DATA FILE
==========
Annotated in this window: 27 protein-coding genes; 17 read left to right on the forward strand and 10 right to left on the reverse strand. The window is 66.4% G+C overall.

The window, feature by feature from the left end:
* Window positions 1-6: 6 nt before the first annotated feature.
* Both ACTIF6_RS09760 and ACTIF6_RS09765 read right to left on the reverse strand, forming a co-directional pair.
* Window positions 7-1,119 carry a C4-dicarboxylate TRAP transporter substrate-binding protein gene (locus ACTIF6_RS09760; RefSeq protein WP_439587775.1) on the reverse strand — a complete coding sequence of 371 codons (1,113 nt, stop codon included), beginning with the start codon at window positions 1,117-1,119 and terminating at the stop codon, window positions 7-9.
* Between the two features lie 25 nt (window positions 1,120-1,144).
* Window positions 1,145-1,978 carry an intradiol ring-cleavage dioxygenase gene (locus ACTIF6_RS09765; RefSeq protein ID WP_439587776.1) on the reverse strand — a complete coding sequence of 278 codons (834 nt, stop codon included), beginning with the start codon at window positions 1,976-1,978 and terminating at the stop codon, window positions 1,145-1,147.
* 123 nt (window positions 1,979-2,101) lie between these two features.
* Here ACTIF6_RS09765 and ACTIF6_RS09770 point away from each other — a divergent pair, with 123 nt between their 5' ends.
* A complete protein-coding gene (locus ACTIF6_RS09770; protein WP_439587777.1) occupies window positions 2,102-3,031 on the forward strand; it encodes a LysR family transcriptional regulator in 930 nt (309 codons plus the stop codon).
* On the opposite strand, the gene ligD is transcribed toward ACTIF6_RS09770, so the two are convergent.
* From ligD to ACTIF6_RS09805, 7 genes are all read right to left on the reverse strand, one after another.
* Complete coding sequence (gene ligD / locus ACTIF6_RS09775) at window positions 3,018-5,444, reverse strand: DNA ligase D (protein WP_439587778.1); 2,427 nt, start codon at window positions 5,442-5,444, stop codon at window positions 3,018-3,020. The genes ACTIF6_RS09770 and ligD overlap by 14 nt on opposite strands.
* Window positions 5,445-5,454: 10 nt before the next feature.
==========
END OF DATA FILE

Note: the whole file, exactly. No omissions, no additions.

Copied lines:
Annotated in this window: 27 protein-coding genes; 17 read left to right on the forward strand and 10 right to left on the reverse strand. The window is 66.4% G+C overall.

The window, feature by feature from the left end:
* Window positions 1-6: 6 nt before the first annotated feature.
* Both ACTIF6_RS09760 and ACTIF6_RS09765 read right to left on the reverse strand, forming a co-directional pair.
* Window positions 7-1,119 carry a C4-dicarboxylate TRAP transporter substrate-binding protein gene (locus ACTIF6_RS09760; RefSeq protein WP_439587775.1) on the reverse strand — a complete coding sequence of 371 codons (1,113 nt, stop codon included), beginning with the start codon at window positions 1,117-1,119 and terminating at the stop codon, window positions 7-9.
* Between the two features lie 25 nt (window positions 1,120-1,144).
* Window positions 1,145-1,978 carry an intradiol ring-cleavage dioxygenase gene (locus ACTIF6_RS09765; RefSeq protein ID WP_439587776.1) on the reverse strand — a complete coding sequence of 278 codons (834 nt, stop codon included), beginning with the start codon at window positions 1,976-1,978 and terminating at the stop codon, window positions 1,145-1,147.
* 123 nt (window positions 1,979-2,101) lie between these two features.
* Here ACTIF6_RS09765 and ACTIF6_RS09770 point away from each other — a divergent pair, with 123 nt between their 5' ends.
* A complete protein-coding gene (locus ACTIF6_RS09770; protein WP_439587777.1) occupies window positions 2,102-3,031 on the forward strand; it encodes a LysR family transcriptional regulator in 930 nt (309 codons plus the stop codon).
* On the opposite strand, the gene ligD is transcribed toward ACTIF6_RS09770, so the two are convergent.
* From ligD to ACTIF6_RS09805, 7 genes are all read right to left on the reverse strand, one after another.
* Complete coding sequence (gene ligD / locus ACTIF6_RS09775) at window positions 3,018-5,444, reverse strand: DNA ligase D (protein WP_439587778.1); 2,427 nt, start codon at window positions 5,442-5,444, stop codon at window positions 3,018-3,020. The genes ACTIF6_RS09770 and ligD overlap by 14 nt on opposite strands.
* Window positions 5,445-5,454: 10 nt before the next feature.